Marginals_ByElections

Whatever the end result, there will be no big change in parliamentary caucuses – not the largest caucuses, any way. On the other hand, there is good evidence to suggest competitive by-elections in perhaps all but one district (MP- Moulay Yacoub) I will fire off a next blogpost offering some insight as to which parties enjoy the largest probabilities of carrying these seats.

Predictions for the 2016 Elections, Part.3

Posted in Flash News, Intikhabates-Elections, Moroccan ‘Current’ News, Morocco, Read & Heard by Zouhair ABH on November 10, 2012

Marginal seats per large party turned out to be quite a fascinating subject: each party has its strongholds – even marginals. It also shows that out of the 83 marginal seats, only 36 are actually in play. So here’s my first set of predictions as to the 2016 configuration for parliamentary caucuses:

1/ Barring exceptional surge in favourable turnout, PJD cannot hope to achieve anything near 153 seats on local ballot, for two basic reasons: first, its electoral distribution does not allow systematic strong probabilities to carry at least 2 seats per large district, and second, other parties have stronger probabilities to hold districts quite important for PJD to reach 153. Its best case scenario is that of an increased plurality to 121 – that is, a surge of additional 394,000 voters, either pinched from the competitors in these seats, or new electors.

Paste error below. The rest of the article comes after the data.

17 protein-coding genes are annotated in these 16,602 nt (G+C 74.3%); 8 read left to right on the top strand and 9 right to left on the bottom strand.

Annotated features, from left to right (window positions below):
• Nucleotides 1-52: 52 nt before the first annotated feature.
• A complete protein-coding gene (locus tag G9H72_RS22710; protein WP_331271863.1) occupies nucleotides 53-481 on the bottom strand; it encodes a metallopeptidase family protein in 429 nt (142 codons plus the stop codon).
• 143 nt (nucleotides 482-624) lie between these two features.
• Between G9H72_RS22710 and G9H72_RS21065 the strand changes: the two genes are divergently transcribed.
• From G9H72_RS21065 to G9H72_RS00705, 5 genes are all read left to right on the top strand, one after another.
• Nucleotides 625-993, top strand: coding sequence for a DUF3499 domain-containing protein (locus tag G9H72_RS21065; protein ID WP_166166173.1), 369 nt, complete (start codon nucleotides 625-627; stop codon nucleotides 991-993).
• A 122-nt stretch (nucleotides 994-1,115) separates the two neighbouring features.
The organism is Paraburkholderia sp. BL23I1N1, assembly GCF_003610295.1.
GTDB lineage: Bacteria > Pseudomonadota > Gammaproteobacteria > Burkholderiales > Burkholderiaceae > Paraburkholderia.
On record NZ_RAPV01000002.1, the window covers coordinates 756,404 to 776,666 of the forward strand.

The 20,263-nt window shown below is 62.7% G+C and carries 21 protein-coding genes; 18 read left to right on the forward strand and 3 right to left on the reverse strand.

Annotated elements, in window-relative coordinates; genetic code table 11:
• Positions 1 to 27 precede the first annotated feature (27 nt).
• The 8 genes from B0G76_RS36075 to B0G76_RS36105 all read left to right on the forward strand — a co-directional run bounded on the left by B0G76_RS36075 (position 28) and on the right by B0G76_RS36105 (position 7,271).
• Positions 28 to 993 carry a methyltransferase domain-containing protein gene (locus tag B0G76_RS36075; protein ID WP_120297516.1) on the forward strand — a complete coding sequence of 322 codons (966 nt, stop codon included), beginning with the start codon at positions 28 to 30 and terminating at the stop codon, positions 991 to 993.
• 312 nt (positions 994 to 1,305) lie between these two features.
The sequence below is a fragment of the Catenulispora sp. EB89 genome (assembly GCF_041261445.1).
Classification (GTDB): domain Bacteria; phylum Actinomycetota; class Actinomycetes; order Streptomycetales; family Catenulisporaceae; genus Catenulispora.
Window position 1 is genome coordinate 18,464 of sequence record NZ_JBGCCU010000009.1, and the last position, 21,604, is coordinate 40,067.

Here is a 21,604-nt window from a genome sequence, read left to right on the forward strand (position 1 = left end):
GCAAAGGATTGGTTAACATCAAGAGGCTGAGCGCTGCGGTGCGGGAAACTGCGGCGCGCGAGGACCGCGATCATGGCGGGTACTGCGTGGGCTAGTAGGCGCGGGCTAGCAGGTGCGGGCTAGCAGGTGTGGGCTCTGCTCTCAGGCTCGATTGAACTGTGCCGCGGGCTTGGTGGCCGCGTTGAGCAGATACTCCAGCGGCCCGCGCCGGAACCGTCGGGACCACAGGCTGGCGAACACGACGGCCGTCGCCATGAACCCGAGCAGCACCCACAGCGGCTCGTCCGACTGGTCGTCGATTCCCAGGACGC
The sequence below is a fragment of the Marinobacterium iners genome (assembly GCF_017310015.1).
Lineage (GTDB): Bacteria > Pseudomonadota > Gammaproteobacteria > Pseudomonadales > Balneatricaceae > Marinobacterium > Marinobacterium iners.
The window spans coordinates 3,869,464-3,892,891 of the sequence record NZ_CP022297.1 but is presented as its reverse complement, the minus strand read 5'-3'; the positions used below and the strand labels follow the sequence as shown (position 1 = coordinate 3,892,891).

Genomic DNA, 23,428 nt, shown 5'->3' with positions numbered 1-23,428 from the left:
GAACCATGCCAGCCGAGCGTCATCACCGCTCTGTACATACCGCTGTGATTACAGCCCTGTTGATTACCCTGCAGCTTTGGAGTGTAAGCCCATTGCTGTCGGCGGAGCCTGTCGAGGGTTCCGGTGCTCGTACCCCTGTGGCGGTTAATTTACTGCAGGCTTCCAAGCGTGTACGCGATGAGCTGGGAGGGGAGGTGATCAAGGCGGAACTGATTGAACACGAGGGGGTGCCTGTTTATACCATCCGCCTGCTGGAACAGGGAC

PJD can expect some pick ups next election, but needs to take a close look at some endangered seats they could lose by less than 2% of the votes.

Either way, PJD cannot perform 30% more in very competitive districts when they find it difficult to deliver a 7.3% nationwide swing. So ix-nay on the Absolute Majority, Morocco carries on with a PJD-dominated coalition government on 2016. This is simple arithmetic: an absolute majority in parliament means 198 seats, or 153 on the local ballot. In order to achieve it, there is the need for each contender party so secure a plurality of votes from the 92 districts. It so happens the present system requires the winner, in order to govern by themselves, to carry at least 47 of the 92 districts to have a chance to get 153 seats on local ballot, on the basis of past electoral performance in turnout (hence controlled for party ‘leadership’) some districts are an absolute winner – because they have a lot of seats, or because registered population and turnout is high enough to make them essential to the ‘winning district coalition’. Alternatively, First Past the Post provides more favourable conditions for strong parliamentary majorities – but then again, this would shake up a consensus across partisan and political lines (Makhzen and many of its dissidents oppose it vigorously)